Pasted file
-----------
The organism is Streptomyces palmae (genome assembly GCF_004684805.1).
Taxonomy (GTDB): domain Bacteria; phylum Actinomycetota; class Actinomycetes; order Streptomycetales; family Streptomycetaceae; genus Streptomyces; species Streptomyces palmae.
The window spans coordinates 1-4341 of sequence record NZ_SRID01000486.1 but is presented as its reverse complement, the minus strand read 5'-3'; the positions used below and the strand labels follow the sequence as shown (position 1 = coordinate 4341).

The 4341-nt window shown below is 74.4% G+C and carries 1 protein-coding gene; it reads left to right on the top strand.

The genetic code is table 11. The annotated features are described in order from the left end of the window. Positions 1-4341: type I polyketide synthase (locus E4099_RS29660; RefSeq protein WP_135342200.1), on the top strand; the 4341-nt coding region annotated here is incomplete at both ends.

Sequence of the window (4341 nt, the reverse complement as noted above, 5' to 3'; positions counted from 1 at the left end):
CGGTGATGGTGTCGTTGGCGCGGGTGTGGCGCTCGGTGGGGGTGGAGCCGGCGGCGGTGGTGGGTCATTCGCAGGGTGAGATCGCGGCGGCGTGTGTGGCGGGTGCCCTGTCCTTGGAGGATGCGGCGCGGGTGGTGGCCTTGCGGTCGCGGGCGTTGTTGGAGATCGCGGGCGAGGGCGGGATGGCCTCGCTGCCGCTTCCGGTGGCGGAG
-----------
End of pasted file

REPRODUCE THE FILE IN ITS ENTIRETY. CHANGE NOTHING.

The organism is Streptomyces palmae (genome assembly GCF_004684805.1).
Taxonomy (GTDB): domain Bacteria; phylum Actinomycetota; class Actinomycetes; order Streptomycetales; family Streptomycetaceae; genus Streptomyces; species Streptomyces palmae.
The window spans coordinates 1-4341 of sequence record NZ_SRID01000486.1 but is presented as its reverse complement, the minus strand read 5'-3'; the positions used below and the strand labels follow the sequence as shown (position 1 = coordinate 4341).

The 4341-nt window shown below is 74.4% G+C and carries 1 protein-coding gene; it reads left to right on the top strand.

The genetic code is table 11. The annotated features are described in order from the left end of the window. Positions 1-4341: type I polyketide synthase (locus E4099_RS29660; RefSeq protein WP_135342200.1), on the top strand; the 4341-nt coding region annotated here is incomplete at both ends.

Sequence of the window (4341 nt, the reverse complement as noted above, 5' to 3'; positions counted from 1 at the left end):
CGGTGATGGTGTCGTTGGCGCGGGTGTGGCGCTCGGTGGGGGTGGAGCCGGCGGCGGTGGTGGGTCATTCGCAGGGTGAGATCGCGGCGGCGTGTGTGGCGGGTGCCCTGTCCTTGGAGGATGCGGCGCGGGTGGTGGCCTTGCGGTCGCGGGCGTTGTTGGAGATCGCGGGCGAGGGCGGGATGGCCTCGCTGCCGCTTCCGGTGGCGGAG